Cluster Connectivity Manager

Using Cluster Connectivity Manager (CCM), CDP can communicate with Data Lake and Data Hub workload clusters that are on private subnets. This functionality is available for CDP deployments on AWS, Azure, and Google Cloud.

Communication takes place over private IPs without any inbound network access rules required. CDP requires that these clusters have outbound connections to cloud provider NLBs hosted in Cloudera's multi-cloud account. Workload clusters initiate an SSH tunnel to the CDP control plane, which is then used for all communication thereafter.

For example, CDP can communicate with clusters that are on private subnets with only private IPs without any additional network configuration or setup. However, CDP requires that these clusters have outbound connections to cloud provider NLBs hosted in the Cloudera's multi-cloud account.

You can use Replication Manager with your on-premise CDH, HDP, and CDP Private Cloud Base clusters to assist with data migration and synchronization to cloud storage by first registering your cluster with classic cluster registration.

The following two diagrams illustrate CDP connectivity to customer account with and without using the reverse SSH tunnel.

The first diagram illustrates the CDP connectivity to customer account without CCM. When CDP is deployed in public mode, security groups (called firewall rules in Google Cloud) must be configured to allow inbound access to the environment from the CDP Control Plane exit IP range, in addition to end-user access rules restricting traffic to only originate from the customer’s own network.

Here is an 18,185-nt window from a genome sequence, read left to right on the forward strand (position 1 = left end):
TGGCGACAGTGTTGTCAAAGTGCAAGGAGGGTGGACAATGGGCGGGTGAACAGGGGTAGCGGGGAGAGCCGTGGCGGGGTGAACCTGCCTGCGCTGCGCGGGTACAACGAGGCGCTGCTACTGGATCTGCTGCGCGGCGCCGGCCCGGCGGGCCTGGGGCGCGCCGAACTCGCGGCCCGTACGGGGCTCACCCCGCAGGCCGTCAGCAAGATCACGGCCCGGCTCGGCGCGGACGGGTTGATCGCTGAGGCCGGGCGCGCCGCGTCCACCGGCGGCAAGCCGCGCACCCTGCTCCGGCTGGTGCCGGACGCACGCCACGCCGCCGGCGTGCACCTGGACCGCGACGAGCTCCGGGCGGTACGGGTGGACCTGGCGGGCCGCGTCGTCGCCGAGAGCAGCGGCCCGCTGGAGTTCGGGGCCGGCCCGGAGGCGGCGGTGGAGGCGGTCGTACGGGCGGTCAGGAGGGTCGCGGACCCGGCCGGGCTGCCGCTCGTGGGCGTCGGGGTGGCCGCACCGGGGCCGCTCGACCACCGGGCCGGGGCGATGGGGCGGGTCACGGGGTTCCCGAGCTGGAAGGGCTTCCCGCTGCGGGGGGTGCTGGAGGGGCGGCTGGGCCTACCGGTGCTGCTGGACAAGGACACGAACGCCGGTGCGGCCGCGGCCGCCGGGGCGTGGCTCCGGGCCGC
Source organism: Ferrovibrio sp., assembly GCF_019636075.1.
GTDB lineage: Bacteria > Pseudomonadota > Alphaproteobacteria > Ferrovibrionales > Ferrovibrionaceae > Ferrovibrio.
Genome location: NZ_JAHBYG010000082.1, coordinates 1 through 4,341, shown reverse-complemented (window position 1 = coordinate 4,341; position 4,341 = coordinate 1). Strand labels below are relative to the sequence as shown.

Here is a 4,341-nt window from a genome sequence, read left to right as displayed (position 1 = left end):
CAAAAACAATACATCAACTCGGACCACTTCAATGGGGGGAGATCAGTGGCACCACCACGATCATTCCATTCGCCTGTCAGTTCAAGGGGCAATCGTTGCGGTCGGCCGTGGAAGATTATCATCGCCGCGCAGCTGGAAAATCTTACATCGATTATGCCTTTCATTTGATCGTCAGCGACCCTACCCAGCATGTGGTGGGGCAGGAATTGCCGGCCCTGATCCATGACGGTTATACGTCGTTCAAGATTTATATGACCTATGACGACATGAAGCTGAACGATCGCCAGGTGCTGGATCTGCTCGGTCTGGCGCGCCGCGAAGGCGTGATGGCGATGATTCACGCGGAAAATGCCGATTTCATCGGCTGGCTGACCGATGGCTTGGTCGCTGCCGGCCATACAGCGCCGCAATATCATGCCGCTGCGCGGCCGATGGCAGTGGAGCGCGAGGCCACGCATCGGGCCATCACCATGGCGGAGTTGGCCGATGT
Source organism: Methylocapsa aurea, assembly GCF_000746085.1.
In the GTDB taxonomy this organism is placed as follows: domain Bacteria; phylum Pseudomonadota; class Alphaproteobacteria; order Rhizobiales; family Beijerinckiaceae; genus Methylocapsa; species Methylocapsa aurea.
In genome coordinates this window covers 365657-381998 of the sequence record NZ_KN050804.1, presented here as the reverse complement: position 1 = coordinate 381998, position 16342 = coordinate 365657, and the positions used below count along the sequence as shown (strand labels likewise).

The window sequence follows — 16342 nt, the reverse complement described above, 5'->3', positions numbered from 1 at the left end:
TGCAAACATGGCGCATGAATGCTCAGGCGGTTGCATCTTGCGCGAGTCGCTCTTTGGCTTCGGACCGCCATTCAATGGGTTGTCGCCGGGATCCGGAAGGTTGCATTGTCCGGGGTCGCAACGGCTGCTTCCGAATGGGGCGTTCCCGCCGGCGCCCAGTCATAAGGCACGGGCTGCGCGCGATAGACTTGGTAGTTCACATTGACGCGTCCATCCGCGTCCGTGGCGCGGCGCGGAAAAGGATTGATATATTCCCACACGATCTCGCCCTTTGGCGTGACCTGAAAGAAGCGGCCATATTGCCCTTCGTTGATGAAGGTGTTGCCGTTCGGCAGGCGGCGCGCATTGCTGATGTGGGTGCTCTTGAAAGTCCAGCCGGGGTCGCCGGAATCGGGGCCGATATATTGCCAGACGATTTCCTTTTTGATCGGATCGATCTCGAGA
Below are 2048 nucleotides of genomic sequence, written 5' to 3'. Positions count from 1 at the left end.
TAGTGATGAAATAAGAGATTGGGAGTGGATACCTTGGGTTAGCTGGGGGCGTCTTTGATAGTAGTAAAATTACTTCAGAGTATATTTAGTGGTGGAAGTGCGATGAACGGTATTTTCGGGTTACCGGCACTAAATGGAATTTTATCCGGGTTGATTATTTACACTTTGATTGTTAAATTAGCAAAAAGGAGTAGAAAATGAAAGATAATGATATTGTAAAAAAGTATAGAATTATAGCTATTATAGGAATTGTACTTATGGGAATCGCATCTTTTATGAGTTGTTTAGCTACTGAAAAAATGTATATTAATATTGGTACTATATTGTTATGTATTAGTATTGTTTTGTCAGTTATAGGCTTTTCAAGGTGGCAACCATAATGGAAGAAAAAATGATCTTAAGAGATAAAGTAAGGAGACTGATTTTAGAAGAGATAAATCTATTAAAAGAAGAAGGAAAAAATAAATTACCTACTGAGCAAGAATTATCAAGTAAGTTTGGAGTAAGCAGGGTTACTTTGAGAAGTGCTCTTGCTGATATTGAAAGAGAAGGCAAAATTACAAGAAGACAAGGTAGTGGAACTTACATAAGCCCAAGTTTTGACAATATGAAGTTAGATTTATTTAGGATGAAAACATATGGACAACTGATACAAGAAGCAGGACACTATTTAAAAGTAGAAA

• This is done automatically for new networks created by CDP, so the only CIDRs required during deployment are from the customer’s own network.
  • Customer-provided security groups must be configured to include the Cloudera Control Plane CIDRs in addition to the customer’s own network CIDR.
Figure 1. Connectivity to customer account with CCM disabled

The second diagram illustrates the CDP connectivity to customer account with CCM enabled. When CCM is enabled, the traffic direction is reversed so the environment does not require inbound access from Cloudera’s network. Since in this setup, inbound traffic is only allowed on the private subnets, configuring security groups is not as critical as in the public IP mode outlined in the previous diagram; However, in case of bridged networks it may be useful to restrict access to a certain range of private IPs.

Figure 2. Connectivity to customer account with CCM enabled